VMware Storage Basics – Explanation + Video

I was working on masking some storage paths some days ago and after finding the VMware KB I realized that I needed to create a blog post about storage and how it relates to VMware before I go and explain how to mask paths and why its is done.

This will be the first of three posts regarding storage in VMware, leading up to a explanation of masking storage paths in VMware.

The Basics:

You can put the components in a VMware storage array connection in small list:

  1. LUN ID.
  2. Datastore UUID.
  3. LUN Paths.
  4. Adapter identifier
  5. Target identifier (Storage array)

1. Every LUN has an ID to identify between them.

  • NAA & EUI: Most common  are the NAA, that’s Network Address Authority  Identifier, or a EUI, that’s Extended Unique Identifier.

  • MPX : Local Datastores have another UUID, for example mpx.vmhba33:C0:T1:L0. This is only for local LUNs and can be used in the exact same way as the NAA identifier.
  • VML: Can be used interchangeably with the NAA identifier and the MPX identifier. Used for operations such as vmkfstools.

2 .Every VMFS volume has UUID, a Universally Unique Identifier that is assigned at creation.

3 .Then you got Paths to a LUN. Thats the connections from the ESXi host to the Storage Array.

Most commonly you have 4-8 paths, at least 2 to have some kind of failover.

Paths are identified with something like this: vmhba1:C0:T1:L1. What does these numbers mean?

  • vmhba1= Name of the storage adapter on the physical ESXi host. Most commonly you got two, vmhba1 and vmhba2.
  • C=Channel, or the storage channel. Some controllers support multiple connections to the same controller.
  • T=Target, this is a number made up by the host for the Datastore’s paths, so in a 4 path Datastore (with 2 HBAs) you would get :vmhba1:C0:T0:L1,vmhba1:C0:T1:L1,vmhba2:C0:T0:L1,vmhba2:C0:T1:L1.
  • Please note that these target number are NOT shared between hosts and can change between reboots. Really its the NAA(or EUI) that lets you know what datastore you are referring to.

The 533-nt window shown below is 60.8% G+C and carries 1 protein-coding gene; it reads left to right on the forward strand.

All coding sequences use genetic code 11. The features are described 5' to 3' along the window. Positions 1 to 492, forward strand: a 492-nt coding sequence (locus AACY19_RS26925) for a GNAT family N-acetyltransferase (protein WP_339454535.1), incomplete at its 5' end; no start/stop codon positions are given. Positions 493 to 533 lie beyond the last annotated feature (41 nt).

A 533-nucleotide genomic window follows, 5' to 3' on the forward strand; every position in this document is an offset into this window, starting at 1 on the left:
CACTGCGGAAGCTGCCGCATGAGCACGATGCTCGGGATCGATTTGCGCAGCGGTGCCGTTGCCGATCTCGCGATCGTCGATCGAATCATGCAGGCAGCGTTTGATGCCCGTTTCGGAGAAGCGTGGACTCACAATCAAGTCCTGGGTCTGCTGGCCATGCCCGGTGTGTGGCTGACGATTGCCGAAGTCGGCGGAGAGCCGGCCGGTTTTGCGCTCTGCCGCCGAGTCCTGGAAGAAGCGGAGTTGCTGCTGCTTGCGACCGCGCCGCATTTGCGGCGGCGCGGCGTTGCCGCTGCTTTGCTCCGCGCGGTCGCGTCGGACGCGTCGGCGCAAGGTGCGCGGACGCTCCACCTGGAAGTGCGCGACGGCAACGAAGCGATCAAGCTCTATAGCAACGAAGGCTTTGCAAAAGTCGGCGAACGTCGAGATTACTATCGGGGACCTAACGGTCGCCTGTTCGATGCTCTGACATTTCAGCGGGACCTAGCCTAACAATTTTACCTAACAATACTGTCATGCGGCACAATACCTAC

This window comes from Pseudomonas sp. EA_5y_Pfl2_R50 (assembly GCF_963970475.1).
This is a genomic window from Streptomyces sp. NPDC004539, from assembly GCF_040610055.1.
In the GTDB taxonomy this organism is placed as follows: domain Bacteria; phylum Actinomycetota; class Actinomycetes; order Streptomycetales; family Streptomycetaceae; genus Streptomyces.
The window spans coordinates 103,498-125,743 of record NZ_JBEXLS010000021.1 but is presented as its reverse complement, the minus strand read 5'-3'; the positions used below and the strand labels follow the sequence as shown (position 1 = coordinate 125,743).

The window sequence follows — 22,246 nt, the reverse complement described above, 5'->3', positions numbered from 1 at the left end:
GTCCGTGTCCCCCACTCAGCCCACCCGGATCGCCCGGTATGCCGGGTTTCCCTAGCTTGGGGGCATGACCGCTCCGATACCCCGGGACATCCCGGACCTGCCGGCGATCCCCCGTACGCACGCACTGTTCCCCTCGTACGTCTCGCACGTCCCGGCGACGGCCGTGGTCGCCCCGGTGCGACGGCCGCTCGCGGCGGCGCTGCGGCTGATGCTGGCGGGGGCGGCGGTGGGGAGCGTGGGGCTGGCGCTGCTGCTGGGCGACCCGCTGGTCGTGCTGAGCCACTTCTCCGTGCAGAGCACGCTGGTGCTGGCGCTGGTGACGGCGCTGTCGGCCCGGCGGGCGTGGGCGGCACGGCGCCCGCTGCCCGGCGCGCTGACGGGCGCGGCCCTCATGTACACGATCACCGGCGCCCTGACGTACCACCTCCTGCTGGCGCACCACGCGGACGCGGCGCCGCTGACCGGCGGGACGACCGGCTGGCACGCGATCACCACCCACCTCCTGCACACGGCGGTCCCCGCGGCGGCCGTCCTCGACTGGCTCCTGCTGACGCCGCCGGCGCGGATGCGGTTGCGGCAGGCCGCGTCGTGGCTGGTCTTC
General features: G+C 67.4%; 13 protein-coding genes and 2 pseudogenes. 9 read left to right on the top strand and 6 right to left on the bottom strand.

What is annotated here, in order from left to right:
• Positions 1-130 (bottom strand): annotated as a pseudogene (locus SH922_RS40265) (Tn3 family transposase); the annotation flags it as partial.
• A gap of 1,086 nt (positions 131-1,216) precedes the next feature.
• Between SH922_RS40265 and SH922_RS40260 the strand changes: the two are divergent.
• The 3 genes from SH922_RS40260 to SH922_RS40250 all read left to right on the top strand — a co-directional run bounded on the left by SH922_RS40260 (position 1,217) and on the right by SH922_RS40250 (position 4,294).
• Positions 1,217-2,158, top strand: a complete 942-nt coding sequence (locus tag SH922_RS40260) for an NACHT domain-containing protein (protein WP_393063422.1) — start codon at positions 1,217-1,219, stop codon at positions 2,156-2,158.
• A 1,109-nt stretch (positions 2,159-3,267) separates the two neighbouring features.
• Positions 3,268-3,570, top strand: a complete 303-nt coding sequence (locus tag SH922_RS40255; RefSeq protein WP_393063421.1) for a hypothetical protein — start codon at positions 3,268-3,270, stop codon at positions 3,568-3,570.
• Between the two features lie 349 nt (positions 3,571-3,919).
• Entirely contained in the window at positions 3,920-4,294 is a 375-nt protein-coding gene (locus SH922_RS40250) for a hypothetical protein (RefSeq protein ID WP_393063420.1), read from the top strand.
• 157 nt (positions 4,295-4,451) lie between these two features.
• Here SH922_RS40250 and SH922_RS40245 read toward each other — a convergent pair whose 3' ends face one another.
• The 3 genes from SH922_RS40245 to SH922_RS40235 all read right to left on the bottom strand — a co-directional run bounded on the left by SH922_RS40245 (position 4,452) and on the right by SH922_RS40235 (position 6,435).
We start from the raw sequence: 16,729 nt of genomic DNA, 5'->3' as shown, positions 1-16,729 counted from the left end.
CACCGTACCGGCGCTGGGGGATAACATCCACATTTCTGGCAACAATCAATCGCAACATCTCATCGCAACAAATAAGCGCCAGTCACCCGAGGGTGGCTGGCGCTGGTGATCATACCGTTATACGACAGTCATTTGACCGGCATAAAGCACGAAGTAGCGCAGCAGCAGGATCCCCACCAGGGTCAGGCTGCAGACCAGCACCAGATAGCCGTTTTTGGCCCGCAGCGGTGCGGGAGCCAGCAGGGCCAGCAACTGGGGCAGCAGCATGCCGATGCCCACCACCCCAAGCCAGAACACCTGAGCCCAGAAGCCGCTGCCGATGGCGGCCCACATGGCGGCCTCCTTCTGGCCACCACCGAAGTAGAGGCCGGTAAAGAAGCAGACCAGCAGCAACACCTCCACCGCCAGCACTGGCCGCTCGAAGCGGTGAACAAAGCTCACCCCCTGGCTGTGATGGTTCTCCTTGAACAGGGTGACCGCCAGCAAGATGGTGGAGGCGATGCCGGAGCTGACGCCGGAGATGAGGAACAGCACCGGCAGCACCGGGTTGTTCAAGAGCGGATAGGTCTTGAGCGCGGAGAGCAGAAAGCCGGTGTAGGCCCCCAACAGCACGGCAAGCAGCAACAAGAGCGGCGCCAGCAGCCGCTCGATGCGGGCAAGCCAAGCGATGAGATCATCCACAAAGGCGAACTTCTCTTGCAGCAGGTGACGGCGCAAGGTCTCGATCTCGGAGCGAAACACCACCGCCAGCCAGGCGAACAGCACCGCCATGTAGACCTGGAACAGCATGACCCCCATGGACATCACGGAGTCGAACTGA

• L=LUN number. A number provided by the storage system.

4. Adapter identifier is made from the WWNN (world wide node name) and WWPN (world wide port name). The format is fc.200100e08ba5ff63:210100e08ba5ff63. you can see this in the vSphere client:

This is a ID (WWN) for the ESXi host adapter. This adapter ID is used mainly when zoning storage arrays and hosts together.

I want to explain what you see in the picture:

First you have the Paths (vmhba2:C….), as you can see this datastore has 4 paths to it (8 if the dead ones are counted…).

All paths has a different Target identifier as this Storage array has 4 HBA cards (IBM SVC).

5. Target identifier has the same format as the adapter identifier. Can also be seen in the vSphere client.

This is an ID for the storage array. Also used mainly in zoning.

Finally I wanted to add a video how these storage components work together.

*Sidenote : Most common ESXi 5.0 CLI commands to get some storage data are:

  • esxcli storage core path list : Generates a list of all LUN paths currently connected to the ESX host.
  • esxcli storage core device list: Generates a list of LUN’s currently connected to the ESX host.
  • esxcli storage vmfs extent list : Generates a list of extents for each volume as well as providing the mapping from the device name to the UUID.
  • esxcli storage filesystem list: Generates a compact list of the LUNs currently connected to the ESX host, including VMFS version.
  • ls -alh /vmfs/devices/disks:  Lists the possible targets for certain storage operations.

Next post will go deeper into VMware PSA (Pluggable Storage Arcitecture) and how it works.

About larushjartar
VMware Specialist and IBM Technician.

7 Responses to VMware Storage Basics – Explanation + Video

  1. Pingback: VMware Storage Basics – Explanation « Storage CH Blog

  2. Pingback: VMware Storage Basics – PSA and NMP « Storage CH Blog

  3. ndiphe says:

    i’ve a question about Storage LUN Access/UTM Lun on IBM DS4300
    there is some LUN on my storage system, LUN Access 0, LUN 1, and LUN 2. I do not map an access (UTM) LUN 0 to any of the VMware ESXi Server hosts. Could i remove LUN Access 0 from our storage system?
    what the effect if i do removing LUN Access 0 on our storage system specialy to another existing LUN like LUN1 and LUN2? and what the effect to ESXi host?

    • larushjartar says:

      Well, the DS4300 (and a matter of fact many entry-line IBM arrays) seems to require LUN0 as their first LUN. I don’t recommend removing LUN0 from your setup, or you could end up with path trashing (HBA constantly changing paths) and a headache.. 🙂
      Hope this helps.
      Regards Larus.

  4. Karttik_Singapore says:

    Very useful information.. thank you very much bro.

  5. Karttik_Singapore says:

    good article for reference.. thanks

  6. Sudharsan says:

    Very Useful … expect more

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